The Moose counsels the elephant and donkey not to deceive themselves.
Even before election day, the Republican spin-machine has been launched. "This was just a normal six year itch election", they say. "In 1986, even the Reagan-led GOP lost the Senate", they suggest. And so on and so on.
That is all true and beside the point. These Republicans resemble Linda Blair's 360 degree head spin in the Exorcist. With apologies to Borat - throw the partisan spinners down the well.
Republicans evisioned that they would at least match the forty-year Democratic control over the House that they upended in 1994. The GOP fervently believed that the Democrats would at least spend as much time wandering in the wilderness as the ancient Hebrews. The right suggested that a conservative revolution was underway. The right was in the ascendancy. After all, conservative leaders were in charge of the Executive, Legislative and Judicial branches of government.
The truth is that conservatism was corrupted by power. The right violated all of their limited government principles in the pursuit and maintenance of their perks. And a conservative Administration proved devastatingly incompetent in the management of a war. And so the voters appear on the verge of rejecting conservative leadership.
Of course, Democrats must be cautious about over-interpreting the election. Moreover, it is still possible but not likely that the party will not match the expectations for a blowout. While a Democratic victory will clearly be a rejection of the Administration's war management, that does not mean the electorate is willing to accept a defeat in Iraq. And there is no evidence that there is any significant ideological shift. Indeed, one recent poll showed that voters want the government to do less rather than more.
The only remaining question is whether the electorate will take a chance on the Democrats. And if they are given the opportunity to gain some power, will the donkey more responsibly govern than the failed elephant?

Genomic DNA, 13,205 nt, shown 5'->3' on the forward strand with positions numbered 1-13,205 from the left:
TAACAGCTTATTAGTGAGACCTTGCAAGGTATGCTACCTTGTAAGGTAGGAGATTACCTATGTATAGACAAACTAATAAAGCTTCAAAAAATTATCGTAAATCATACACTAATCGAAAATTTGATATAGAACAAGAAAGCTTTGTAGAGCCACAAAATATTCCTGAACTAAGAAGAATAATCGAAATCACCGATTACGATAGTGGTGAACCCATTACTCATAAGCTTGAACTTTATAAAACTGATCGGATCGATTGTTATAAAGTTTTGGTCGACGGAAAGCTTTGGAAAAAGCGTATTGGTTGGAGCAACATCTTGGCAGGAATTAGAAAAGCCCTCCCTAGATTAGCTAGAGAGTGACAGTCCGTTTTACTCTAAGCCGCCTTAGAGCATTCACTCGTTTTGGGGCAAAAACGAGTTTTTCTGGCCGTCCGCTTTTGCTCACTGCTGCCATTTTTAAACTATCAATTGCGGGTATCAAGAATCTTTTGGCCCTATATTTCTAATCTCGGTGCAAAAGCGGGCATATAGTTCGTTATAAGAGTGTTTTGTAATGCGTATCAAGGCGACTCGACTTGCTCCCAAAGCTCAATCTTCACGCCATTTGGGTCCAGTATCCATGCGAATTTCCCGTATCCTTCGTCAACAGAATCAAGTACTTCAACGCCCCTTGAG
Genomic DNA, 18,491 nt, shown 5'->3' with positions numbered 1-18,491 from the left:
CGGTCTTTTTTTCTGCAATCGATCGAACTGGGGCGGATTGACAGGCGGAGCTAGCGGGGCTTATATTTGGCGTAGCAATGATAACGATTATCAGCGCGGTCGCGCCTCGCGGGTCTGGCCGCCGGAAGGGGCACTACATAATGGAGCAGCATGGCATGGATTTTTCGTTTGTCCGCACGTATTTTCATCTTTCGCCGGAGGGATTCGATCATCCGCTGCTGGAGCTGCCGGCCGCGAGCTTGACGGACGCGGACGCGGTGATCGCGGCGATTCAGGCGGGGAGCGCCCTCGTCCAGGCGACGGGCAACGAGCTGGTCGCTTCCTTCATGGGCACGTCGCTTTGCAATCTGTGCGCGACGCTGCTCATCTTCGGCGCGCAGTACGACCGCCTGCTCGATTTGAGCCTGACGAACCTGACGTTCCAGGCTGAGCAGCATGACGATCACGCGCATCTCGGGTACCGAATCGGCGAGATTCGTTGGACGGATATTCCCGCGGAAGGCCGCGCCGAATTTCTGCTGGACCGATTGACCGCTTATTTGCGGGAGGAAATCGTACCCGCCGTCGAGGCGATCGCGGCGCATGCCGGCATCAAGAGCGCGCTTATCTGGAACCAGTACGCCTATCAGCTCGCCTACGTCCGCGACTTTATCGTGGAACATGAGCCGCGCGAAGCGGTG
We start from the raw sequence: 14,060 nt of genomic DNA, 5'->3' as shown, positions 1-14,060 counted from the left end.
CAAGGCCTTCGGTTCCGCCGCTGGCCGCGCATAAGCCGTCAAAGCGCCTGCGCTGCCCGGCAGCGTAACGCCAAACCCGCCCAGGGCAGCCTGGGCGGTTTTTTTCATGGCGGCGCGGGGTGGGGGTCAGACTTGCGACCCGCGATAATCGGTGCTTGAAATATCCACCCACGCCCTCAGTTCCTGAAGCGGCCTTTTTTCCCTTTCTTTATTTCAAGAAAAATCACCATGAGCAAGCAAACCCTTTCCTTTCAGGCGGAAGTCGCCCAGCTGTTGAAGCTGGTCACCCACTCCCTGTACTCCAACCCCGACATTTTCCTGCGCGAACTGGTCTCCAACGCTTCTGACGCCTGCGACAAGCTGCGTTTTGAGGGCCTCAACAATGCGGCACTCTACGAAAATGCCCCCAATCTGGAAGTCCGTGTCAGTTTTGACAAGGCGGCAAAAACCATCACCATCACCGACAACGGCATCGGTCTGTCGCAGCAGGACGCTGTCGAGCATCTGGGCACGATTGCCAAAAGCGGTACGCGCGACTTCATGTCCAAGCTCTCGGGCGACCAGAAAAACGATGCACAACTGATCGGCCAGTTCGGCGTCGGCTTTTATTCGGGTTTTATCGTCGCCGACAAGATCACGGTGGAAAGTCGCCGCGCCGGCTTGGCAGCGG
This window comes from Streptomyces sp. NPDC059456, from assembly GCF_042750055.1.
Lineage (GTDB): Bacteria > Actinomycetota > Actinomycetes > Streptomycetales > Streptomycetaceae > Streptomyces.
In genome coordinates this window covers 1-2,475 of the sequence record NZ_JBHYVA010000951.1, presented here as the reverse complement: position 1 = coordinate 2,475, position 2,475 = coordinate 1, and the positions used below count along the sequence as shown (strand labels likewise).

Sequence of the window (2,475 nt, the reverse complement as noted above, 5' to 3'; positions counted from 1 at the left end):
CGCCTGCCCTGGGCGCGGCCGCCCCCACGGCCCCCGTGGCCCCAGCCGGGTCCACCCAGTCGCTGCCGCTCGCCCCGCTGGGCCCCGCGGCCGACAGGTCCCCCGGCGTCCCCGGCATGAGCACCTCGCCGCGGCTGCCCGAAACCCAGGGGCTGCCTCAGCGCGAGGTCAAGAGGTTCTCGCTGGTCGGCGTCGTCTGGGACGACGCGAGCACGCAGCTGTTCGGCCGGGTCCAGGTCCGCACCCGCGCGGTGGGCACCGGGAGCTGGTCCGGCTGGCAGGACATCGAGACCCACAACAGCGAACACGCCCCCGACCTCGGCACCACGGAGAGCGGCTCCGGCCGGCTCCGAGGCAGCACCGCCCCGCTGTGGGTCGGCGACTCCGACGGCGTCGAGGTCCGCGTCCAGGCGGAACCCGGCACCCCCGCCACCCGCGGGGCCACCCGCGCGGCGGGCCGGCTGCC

The American public is looking for problem solvers and not polarizers. Before the Mooseketeers go to the polls tomorrow, they will be well-served by reading this excellent speech that was delivered yesterday by Joe Lieberman - here.
Joe put it well,
"During the last six years our country has paid a terrible price for polarization. By an administration that too often took a - my way or the highway - approach and missed too many opportunities to reach out across the aisle to try to solve our country's most serious problems - and for a Democratic leadership in Congress that too often responded with hard partisanship of its own.
"The result? Too little progress on those serious problems - like the threat of global terror, the exploding national debt, growing pressures on the middle class and widening income inequality, our broken health care system, and new economic challenges from new competitors abroad.
"There is just no way to meet those big challenges unless we can resist the pull of partisanship and find ways to work together for the good of the country. That means electing fewer polarizers and more problem-solvers."